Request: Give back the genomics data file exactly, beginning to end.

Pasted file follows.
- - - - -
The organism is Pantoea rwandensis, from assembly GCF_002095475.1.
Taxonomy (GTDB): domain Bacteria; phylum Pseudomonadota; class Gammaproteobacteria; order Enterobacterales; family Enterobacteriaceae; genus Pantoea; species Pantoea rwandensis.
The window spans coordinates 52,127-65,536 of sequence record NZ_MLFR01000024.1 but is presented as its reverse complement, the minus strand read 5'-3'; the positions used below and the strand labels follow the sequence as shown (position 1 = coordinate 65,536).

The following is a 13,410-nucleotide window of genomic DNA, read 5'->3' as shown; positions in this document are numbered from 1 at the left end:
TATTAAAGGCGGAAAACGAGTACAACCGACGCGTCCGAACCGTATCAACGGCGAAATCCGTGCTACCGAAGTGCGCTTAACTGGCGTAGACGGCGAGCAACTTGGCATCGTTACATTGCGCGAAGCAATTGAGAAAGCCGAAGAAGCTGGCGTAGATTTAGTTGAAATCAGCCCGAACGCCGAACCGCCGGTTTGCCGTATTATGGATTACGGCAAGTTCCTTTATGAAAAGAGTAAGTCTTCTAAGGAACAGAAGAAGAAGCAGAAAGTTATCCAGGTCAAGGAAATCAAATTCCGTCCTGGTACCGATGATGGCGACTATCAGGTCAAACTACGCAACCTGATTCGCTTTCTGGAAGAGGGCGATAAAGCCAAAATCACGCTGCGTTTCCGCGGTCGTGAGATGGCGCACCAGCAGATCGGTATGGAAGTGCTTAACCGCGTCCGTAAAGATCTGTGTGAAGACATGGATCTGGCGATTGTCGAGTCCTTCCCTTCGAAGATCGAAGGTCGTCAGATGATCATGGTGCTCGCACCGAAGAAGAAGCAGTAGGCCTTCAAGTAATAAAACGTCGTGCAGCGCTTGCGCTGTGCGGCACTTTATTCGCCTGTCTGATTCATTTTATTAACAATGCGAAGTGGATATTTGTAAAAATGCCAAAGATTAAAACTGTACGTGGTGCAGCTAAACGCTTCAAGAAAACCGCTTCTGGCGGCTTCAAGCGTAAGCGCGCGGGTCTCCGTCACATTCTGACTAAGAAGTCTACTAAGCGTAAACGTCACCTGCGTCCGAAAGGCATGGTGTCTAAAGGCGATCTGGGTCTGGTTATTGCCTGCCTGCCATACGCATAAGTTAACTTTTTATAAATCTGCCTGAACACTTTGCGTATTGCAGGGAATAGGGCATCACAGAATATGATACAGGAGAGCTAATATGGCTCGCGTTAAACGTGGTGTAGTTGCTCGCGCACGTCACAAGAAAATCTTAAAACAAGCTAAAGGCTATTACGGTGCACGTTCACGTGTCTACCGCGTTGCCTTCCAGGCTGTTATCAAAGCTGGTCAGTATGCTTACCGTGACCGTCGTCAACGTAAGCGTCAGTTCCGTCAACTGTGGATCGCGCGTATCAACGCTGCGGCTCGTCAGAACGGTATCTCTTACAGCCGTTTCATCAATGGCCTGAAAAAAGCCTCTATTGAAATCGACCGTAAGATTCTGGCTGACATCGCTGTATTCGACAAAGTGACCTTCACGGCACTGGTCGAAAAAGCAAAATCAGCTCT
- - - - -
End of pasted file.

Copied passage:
The organism is Pantoea rwandensis, from assembly GCF_002095475.1.
Taxonomy (GTDB): domain Bacteria; phylum Pseudomonadota; class Gammaproteobacteria; order Enterobacterales; family Enterobacteriaceae; genus Pantoea; species Pantoea rwandensis.
The window spans coordinates 52,127-65,536 of sequence record NZ_MLFR01000024.1 but is presented as its reverse complement, the minus strand read 5'-3'; the positions used below and the strand labels follow the sequence as shown (position 1 = coordinate 65,536).

The following is a 13,410-nucleotide window of genomic DNA, read 5'->3' as shown; positions in this document are numbered from 1 at the left end:
TATTAAAGGCGGAAAACGAGTACAACCGACGCGTCCGAACCGTATCAACGGCGAAATCCGTGCTACCGAAGTGCGCTTAACTGGCGTAGACGGCGAGCAACTTGGCATCGTTACATTGCGCGAAGCAATTGAGAAAGCCGAAGAAGCTGGCGTAGATTTAGTTGAAATCAGCCCGAACGCCGAACCGCCGGTTTGCCGTATTATGGATTACGGCAAGTTCCTTTATGAAAAGAGTAAGTCTTCTAAGGAACAGAAGAAGAAGCAGAAAGTTATCCAGGTCAAGGAAATCAAATTCCGTCCTGGTACCGATGATGGCGACTATCAGGTCAAACTACGCAACCTGATTCGCTTTCTGGAAGAGGGCGATAAAGCCAAAATCACGCTGCGTTTCCGCGGTCGTGAGATGGCGCACCAGCAGATCGGTATGGAAGTGCTTAACCGCGTCCGTAAAGATCTGTGTGAAGACATGGATCTGGCGATTGTCGAGTCCTTCCCTTCGAAGATCGAAGGTCGTCAGATGATCATGGTGCTCGCACCGAAGAAGAAGCAGTAGGCCTTCAAGTAATAAAACGTCGTGCAGCGCTTGCGCTGTGCGGCACTTTATTCGCCTGTCTGATTCATTTTATTAACAATGCGAAGTGGATATTTGTAAAAATGCCAAAGATTAAAACTGTACGTGGTGCAGCTAAACGCTTCAAGAAAACCGCTTCTGGCGGCTTCAAGCGTAAGCGCGCGGGTCTCCGTCACATTCTGACTAAGAAGTCTACTAAGCGTAAACGTCACCTGCGTCCGAAAGGCATGGTGTCTAAAGGCGATCTGGGTCTGGTTATTGCCTGCCTGCCATACGCATAAGTTAACTTTTTATAAATCTGCCTGAACACTTTGCGTATTGCAGGGAATAGGGCATCACAGAATATGATACAGGAGAGCTAATATGGCTCGCGTTAAACGTGGTGTAGTTGCTCGCGCACGTCACAAGAAAATCTTAAAACAAGCTAAAGGCTATTACGGTGCACGTTCACGTGTCTACCGCGTTGCCTTCCAGGCTGTTATCAAAGCTGGTCAGTATGCTTACCGTGACCGTCGTCAACGTAAGCGTCAGTTCCGTCAACTGTGGATCGCGCGTATCAACGCTGCGGCTCGTCAGAACGGTATCTCTTACAGCCGTTTCATCAATGGCCTGAAAAAAGCCTCTATTGAAATCGACCGTAAGATTCTGGCTGACATCGCTGTATTCGACAAAGTGACCTTCACGGCACTGGTCGAAAAAGCAAAATCAGCTCT